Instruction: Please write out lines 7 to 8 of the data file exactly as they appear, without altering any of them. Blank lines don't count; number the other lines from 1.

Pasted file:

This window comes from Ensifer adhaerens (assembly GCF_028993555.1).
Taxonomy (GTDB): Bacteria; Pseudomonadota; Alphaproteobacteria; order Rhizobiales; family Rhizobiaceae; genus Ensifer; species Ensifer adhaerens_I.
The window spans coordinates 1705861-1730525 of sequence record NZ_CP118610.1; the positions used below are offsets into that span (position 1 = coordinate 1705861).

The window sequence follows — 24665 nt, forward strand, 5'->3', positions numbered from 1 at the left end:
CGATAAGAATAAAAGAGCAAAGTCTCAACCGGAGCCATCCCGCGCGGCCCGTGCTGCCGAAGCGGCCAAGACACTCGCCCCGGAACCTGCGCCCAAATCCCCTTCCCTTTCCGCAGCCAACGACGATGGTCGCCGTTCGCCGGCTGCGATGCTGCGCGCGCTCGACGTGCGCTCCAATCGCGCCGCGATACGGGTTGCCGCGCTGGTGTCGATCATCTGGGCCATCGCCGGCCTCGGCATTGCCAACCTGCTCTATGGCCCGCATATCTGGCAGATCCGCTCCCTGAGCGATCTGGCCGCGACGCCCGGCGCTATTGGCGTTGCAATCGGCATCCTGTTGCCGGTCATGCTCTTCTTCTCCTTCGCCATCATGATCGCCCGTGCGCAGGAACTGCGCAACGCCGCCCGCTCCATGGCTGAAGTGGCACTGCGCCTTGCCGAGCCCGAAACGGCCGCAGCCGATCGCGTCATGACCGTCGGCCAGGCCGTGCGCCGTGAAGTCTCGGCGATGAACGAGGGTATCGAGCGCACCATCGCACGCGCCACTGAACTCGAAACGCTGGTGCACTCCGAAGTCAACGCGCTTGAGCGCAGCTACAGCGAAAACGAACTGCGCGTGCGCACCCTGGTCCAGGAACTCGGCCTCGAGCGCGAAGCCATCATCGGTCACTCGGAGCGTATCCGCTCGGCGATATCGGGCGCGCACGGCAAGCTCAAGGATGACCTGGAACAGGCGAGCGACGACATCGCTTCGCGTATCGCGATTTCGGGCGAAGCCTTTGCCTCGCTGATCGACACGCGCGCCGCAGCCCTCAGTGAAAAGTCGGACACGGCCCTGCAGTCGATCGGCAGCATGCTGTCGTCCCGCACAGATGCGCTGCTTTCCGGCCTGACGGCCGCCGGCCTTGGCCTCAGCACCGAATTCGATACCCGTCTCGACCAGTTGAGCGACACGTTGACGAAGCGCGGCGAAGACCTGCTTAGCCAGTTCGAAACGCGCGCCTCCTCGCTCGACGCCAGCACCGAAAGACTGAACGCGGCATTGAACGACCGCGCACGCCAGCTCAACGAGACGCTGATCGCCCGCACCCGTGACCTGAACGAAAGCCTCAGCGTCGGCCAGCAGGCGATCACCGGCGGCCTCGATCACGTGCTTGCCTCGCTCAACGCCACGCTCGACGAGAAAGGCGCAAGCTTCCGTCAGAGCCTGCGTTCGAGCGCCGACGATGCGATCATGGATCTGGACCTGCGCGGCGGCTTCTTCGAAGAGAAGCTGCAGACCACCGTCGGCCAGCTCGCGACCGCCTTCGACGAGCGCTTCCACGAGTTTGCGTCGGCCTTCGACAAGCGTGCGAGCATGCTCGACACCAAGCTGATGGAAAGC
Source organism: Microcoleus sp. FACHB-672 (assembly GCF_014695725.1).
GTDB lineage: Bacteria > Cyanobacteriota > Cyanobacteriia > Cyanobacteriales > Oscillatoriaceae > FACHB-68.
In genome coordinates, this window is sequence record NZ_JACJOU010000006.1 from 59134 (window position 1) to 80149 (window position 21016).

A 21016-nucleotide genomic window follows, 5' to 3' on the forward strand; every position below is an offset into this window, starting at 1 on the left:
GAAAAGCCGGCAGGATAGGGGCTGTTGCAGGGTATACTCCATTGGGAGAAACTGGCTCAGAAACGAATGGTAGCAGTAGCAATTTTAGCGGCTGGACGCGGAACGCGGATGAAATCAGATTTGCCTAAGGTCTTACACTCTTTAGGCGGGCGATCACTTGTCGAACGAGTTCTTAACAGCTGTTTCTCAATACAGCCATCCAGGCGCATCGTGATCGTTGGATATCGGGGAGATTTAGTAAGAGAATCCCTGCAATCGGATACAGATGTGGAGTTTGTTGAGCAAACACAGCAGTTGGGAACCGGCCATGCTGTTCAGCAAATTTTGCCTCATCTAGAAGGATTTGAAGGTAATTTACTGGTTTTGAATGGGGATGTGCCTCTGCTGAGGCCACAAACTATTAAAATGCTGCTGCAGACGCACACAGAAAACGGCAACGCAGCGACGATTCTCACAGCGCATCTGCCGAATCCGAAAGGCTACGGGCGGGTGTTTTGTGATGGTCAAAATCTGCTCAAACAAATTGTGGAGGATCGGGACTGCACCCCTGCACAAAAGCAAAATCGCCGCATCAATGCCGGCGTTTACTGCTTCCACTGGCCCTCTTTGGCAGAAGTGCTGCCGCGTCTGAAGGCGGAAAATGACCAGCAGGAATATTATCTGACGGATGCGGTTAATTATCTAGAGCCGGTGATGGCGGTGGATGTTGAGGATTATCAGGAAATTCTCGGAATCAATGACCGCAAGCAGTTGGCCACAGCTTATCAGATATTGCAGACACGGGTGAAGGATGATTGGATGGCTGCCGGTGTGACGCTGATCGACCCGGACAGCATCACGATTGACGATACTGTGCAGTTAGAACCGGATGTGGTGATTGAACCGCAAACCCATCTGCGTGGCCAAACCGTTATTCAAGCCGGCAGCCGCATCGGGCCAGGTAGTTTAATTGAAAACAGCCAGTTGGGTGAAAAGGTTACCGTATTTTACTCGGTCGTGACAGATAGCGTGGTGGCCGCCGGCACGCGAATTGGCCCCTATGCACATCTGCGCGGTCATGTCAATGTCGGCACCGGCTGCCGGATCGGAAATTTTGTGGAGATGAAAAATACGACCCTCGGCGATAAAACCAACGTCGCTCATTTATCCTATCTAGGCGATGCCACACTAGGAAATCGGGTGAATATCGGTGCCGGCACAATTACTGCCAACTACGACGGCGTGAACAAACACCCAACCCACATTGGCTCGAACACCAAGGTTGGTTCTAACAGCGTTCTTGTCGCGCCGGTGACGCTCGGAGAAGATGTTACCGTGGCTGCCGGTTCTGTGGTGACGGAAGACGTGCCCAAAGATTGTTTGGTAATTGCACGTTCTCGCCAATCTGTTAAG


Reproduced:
GTDB lineage: Bacteria > Cyanobacteriota > Cyanobacteriia > Cyanobacteriales > Oscillatoriaceae > FACHB-68.
In genome coordinates, this window is sequence record NZ_JACJOU010000006.1 from 59134 (window position 1) to 80149 (window position 21016).